Is African Languages Blogging Even Possible?

African Languages Blogging is so rare and therefore sites like Jamii Forum, a Tanzanian based site that engages with its visitors in the Swahili language has become popular because it is not an everyday thing.

Its popularity can also be based on the fact that the new communications bill in Tanzania is rumoured to be indirectly targeting it because of its role in the present and past of holding leaders, especially the political leaders accountable. In fact some people in big positions resigned or lost their positions as a result of Jamii Forums. An example here is the Tanzanian former Prime Minister, Edward Lowassa who when accused of an alleged fraudulent deal in the Energy sector with a US company by Jamii Forum, resigned. This garnered a lot of praise and trust from the Tanzanian people.

Why African Languages Blogging is a brilliant idea

African Languages Blogging although timid for now would be a great endeavour in the long run for so any reasons.

One of the reasons would be effective communication definitely. Whenever information is relayed by a party to another, then absolute communication is expected and in what better way than in a language one understands best. Yes most of the people in Africa are well versed with the official languages in their countries. However, if the information was relayed in a language they understand best, then communication would be deemed effective. When this happens solutions are sought out for whatever issues a community had. It should be noted that while some countries have the colonial languages for their official languages, there are African countries with majority of their indigenous languages listed among their official languages.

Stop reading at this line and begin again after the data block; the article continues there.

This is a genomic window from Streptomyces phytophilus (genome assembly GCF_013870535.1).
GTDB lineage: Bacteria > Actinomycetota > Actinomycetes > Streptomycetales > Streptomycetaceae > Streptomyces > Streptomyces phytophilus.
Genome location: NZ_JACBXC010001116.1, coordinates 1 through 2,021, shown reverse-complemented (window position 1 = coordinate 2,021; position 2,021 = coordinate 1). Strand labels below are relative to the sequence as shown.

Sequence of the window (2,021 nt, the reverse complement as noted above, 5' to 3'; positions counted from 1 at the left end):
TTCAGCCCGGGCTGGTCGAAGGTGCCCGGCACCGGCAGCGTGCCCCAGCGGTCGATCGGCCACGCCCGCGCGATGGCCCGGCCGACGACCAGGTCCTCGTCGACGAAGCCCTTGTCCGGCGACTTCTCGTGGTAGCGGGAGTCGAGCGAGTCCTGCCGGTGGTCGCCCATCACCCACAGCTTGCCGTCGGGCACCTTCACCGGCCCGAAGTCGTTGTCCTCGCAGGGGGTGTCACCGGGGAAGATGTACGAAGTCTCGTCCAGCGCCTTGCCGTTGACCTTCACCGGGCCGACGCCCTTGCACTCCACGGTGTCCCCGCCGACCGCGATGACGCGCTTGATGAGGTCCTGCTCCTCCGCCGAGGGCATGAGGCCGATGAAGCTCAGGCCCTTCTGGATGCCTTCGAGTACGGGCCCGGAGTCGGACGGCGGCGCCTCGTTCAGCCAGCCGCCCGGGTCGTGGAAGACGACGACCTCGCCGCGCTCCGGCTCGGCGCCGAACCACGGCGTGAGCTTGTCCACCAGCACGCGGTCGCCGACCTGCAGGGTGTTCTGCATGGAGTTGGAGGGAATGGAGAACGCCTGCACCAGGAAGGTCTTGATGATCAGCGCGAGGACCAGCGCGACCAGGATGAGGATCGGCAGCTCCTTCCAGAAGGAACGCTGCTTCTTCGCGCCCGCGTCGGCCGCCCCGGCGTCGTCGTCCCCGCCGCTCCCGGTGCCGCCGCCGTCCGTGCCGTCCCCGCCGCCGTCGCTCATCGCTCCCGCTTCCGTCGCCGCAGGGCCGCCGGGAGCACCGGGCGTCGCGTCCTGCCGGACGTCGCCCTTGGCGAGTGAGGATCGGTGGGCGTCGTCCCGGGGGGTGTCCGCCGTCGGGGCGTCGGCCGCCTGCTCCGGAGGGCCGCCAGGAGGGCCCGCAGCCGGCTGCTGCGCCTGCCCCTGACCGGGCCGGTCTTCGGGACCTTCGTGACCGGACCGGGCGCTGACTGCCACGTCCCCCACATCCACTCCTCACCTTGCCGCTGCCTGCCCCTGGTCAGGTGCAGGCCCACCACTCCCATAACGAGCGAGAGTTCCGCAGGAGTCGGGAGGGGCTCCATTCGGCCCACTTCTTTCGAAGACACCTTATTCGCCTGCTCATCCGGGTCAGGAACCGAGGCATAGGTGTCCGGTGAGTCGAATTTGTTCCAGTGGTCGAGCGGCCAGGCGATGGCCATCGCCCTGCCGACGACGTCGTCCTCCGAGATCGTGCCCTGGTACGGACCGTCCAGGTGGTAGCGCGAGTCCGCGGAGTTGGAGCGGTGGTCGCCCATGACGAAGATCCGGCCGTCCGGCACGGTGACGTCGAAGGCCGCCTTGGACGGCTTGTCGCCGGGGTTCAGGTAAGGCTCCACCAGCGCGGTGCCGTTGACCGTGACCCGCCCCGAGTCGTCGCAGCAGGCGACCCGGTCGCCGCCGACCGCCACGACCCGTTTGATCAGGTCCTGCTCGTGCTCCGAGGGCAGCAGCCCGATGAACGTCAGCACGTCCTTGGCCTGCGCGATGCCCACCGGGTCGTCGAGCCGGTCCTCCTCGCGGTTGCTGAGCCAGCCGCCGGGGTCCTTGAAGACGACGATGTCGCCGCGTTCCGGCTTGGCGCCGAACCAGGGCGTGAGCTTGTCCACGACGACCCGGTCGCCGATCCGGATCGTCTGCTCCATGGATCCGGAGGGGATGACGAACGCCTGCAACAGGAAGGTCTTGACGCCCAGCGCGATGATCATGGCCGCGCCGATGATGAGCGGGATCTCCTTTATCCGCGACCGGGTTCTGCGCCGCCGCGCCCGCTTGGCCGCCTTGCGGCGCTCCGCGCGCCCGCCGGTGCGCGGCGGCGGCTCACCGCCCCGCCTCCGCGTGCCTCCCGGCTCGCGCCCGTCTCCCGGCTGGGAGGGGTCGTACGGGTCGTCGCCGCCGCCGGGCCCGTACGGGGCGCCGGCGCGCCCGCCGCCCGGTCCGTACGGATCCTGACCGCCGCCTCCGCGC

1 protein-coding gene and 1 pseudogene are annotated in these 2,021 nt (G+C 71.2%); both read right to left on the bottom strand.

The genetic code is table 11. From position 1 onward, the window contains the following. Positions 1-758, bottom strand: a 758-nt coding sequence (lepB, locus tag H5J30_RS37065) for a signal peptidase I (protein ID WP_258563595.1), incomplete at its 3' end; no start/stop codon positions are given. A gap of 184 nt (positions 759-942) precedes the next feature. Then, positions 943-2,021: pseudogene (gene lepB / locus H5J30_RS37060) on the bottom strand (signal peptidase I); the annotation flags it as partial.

Official Indigenous African languages include;

Blogging in indigenous languages sustains culture for future generations. If influential bloggers disseminated content in their local dialects, his would leave an impression on the minds of the younger generation enticing them to mind their local dialects further. Language is an important factor of culture and therefore if the culture of any community is to be preserved, then language should come at the forefront. One may ask then how will those that understand not the language in particular benefit? Professional Translation Services here is the answer. Here native speakers of a language in particular who are at the same time trained and qualified personnel both in languages and the field in question are hired to translate the content from an African local dialect to any other language as the need is.

The notion of blogging in African indigenous languages sounds farfetched but when one thinks of the long term benefits this would bring about, the notion then seems possible.

By Angela Kyolaba

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